Wednesday, March 20, 2019

1108. Queensrÿche / The Verdict. 2019. 4.5/5

Most of the world’s Queensrÿche fans have been waiting patiently for the walls to come down, for pigs to fly, and for the band to deliver us an album that isn’t a carbon copy of their great albums from the 1980’s and early 1990’s, but contains that passion, contains that intensity and replicates the brilliance that the band showed in those great days. No one wanted another Operation: Mindcrime (which we got a poor man’s copy of back in 2005), but what we wanted was another album that had the same energy and drive that we could put on and love all over again. So here we are in 2019, seven years after the great split between the band and their lead singer, and almost thirty years after their last true great album, and we have finally reached the day that that album has arrived in the form of The Verdict.

In many ways this is the polished completion of the two albums released since the introduction of Todd La Torre to the band. While both Queensrÿche and Condition Hüman had good moments and several songs that had promise, it felt as though they both fell short in some way of finding the right ground. While The Verdict is by no means a perfect album it does sound as though many of those loose strings have been attached and brought this back closer to a well-rounded project.
In bringing back a sound closer to their glory days than they have been at any time in the past 25 years there is sure to be some division over what they have brought to the table. Is it reminiscing on what once was, and thus backing their old ground base of support to rush back to the fold, or is it living in the past and not looking to produce an album that looks forward rather than back? To me it doesn’t matter. I think Queensrÿche fans have been waiting for an album that reignites their great love of the band, rather than ones that gain tacit support and keep the fandom trickling along rather than booming in spirit and joy, and this is the closest we have come to a whole package in doing that since those early days of the 1990’s.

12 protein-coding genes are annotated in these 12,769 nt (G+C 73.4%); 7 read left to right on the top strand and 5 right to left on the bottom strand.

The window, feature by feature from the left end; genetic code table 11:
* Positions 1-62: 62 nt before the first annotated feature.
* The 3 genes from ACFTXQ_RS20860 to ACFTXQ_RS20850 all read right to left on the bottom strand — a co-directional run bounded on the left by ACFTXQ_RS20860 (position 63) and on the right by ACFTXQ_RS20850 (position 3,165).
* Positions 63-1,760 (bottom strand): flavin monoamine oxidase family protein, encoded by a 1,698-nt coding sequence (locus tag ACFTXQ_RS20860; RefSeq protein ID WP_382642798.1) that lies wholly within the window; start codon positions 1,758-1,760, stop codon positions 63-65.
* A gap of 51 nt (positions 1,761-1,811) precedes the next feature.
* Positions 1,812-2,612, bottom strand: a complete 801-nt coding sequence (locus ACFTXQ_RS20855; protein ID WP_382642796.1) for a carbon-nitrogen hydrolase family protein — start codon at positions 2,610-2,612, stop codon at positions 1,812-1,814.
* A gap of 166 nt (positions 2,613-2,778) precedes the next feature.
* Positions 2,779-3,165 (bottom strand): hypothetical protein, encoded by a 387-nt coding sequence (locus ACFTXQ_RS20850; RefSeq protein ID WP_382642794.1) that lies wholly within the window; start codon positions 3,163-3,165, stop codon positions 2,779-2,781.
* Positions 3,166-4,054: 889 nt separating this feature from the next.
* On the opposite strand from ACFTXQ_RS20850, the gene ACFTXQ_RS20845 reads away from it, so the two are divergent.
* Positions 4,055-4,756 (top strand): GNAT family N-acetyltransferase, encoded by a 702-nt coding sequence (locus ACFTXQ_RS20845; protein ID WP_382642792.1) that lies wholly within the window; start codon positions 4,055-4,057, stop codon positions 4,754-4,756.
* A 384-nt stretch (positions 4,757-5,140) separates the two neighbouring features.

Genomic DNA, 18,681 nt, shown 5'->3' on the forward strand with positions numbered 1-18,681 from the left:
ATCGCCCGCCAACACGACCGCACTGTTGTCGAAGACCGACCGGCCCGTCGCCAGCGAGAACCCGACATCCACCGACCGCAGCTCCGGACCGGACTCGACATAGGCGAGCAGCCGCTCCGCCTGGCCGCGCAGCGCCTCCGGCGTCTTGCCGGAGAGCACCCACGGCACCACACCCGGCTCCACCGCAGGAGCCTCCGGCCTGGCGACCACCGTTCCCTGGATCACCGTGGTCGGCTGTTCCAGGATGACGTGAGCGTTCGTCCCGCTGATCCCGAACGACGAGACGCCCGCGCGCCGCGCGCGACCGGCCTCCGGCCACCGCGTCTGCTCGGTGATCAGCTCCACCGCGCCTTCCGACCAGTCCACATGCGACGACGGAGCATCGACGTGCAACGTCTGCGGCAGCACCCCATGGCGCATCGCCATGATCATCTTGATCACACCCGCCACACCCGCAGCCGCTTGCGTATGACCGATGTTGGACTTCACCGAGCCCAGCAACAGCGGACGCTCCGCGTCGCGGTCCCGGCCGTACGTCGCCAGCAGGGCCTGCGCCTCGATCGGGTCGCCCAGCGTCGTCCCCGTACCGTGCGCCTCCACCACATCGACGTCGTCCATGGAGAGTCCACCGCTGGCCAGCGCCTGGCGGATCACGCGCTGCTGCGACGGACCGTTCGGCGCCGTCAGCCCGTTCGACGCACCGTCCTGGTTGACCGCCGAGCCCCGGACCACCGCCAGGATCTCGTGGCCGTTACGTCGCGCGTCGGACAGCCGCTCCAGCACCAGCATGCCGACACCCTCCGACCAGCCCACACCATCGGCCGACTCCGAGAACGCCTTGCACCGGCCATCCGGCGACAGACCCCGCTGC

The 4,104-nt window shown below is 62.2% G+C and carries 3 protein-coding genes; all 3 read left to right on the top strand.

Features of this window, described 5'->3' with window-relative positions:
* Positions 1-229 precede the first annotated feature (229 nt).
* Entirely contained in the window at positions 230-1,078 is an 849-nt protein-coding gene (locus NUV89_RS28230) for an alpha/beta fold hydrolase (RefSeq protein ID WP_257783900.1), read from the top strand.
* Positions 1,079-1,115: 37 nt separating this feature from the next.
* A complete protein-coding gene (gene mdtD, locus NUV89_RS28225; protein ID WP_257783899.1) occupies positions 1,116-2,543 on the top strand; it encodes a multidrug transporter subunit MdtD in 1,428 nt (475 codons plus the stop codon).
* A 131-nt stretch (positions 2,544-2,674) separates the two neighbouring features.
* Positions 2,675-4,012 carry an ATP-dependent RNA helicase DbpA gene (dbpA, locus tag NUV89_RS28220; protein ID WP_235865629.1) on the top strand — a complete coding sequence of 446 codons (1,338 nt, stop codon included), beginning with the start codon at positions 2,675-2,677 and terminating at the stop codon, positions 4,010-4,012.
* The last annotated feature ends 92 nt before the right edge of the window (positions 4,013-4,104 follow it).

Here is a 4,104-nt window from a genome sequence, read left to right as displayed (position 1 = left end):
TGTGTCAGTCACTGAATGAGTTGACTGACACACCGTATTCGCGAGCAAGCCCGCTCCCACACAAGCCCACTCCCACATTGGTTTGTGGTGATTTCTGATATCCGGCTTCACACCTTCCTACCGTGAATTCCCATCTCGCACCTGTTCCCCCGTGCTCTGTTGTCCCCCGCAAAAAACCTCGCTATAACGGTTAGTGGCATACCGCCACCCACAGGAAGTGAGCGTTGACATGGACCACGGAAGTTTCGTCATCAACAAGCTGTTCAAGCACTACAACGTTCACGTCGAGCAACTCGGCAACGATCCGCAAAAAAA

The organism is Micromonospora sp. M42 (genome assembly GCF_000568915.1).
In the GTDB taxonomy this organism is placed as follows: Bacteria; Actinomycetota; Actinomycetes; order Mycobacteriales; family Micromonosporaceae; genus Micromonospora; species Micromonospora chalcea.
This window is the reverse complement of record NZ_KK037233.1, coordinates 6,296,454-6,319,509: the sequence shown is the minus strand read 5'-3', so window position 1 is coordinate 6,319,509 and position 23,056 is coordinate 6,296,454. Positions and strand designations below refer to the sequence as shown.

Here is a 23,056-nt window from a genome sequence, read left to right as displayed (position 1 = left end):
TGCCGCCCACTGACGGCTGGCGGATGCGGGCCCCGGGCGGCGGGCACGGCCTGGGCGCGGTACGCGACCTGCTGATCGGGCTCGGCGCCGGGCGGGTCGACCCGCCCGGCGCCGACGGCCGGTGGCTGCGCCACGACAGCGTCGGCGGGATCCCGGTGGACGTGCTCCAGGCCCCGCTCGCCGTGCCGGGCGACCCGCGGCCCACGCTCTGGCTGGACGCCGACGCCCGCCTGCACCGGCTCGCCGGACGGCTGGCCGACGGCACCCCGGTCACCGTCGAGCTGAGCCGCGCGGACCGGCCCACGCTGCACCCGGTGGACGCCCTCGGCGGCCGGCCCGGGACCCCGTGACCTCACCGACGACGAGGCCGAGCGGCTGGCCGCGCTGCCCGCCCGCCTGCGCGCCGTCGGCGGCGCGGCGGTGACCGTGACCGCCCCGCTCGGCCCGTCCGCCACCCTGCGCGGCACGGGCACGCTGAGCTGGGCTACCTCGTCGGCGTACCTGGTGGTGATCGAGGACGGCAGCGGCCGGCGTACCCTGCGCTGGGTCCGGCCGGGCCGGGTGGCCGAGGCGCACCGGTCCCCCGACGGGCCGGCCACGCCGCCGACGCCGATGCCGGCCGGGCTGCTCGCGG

You cannot help but marvel over the similarity in voice between La Torre and Geoff Tate, and while it is different enough that you know they are two different singers it still produced enough melancholy that you are reminded of those early Queensrÿche albums.
It’s the power of the tracks that makes this more than what has come in recent years. Everything is out the front of the mix, and it is interesting how much a central piece the drums are, given it is not Scott Rockenfield on the kit this time around by Todd La Torre doing double duty by playing drums as well. There is no loss in the finesse department either, La Torre can really play the damn things, and the drum sound elicited here along with the deep rumbling bass track laid down by Eddie Jackson is just fantastic. Add to this the twin guitars of Michael Wilton and the somewhat underrated Parker Lundgren, who both sound like they are freeing their arms and letting loose with more abandon than has been the case over the years, and you have an album full of songs that are a joy to listen to.
The album opens as a rousing reception, starting off wonderfully with “Blood of the Levant”, which combines the best of Todd’s vocal range and pleasingly the faster pace and hard-hitting drums that were hallmarks of the great Queensrÿche songs. “Man the Machine” and “Light-years” are also both glorious renditions in this way. Like all of the great Queensrÿche albums there is a mix in the emotional state of songs throughout, but unlike during the ‘dark years’ the album is not dominated by a morbid atmosphere or a slow drawn out series of songs. The mix here works perfectly, but most importantly the power behind the tracks never diminishes which keeps it in your face all the way through. Well...
The major sticking point here for me is the closing track “Portrait”, which is the one track that halts this being elevated into the realms of recent great albums from dinosaur metal bands. I will never understand why bands have to end an album with the slower, ‘thought provoking’ type of song when so much great material has come before it. This is no “Anybody Listening” from Empire, this is a really dreary kind of conclusion to an album that had set so many benchmarks before it. Whoever decided on this track being on the album and indeed closing it out made a huge error in judgement.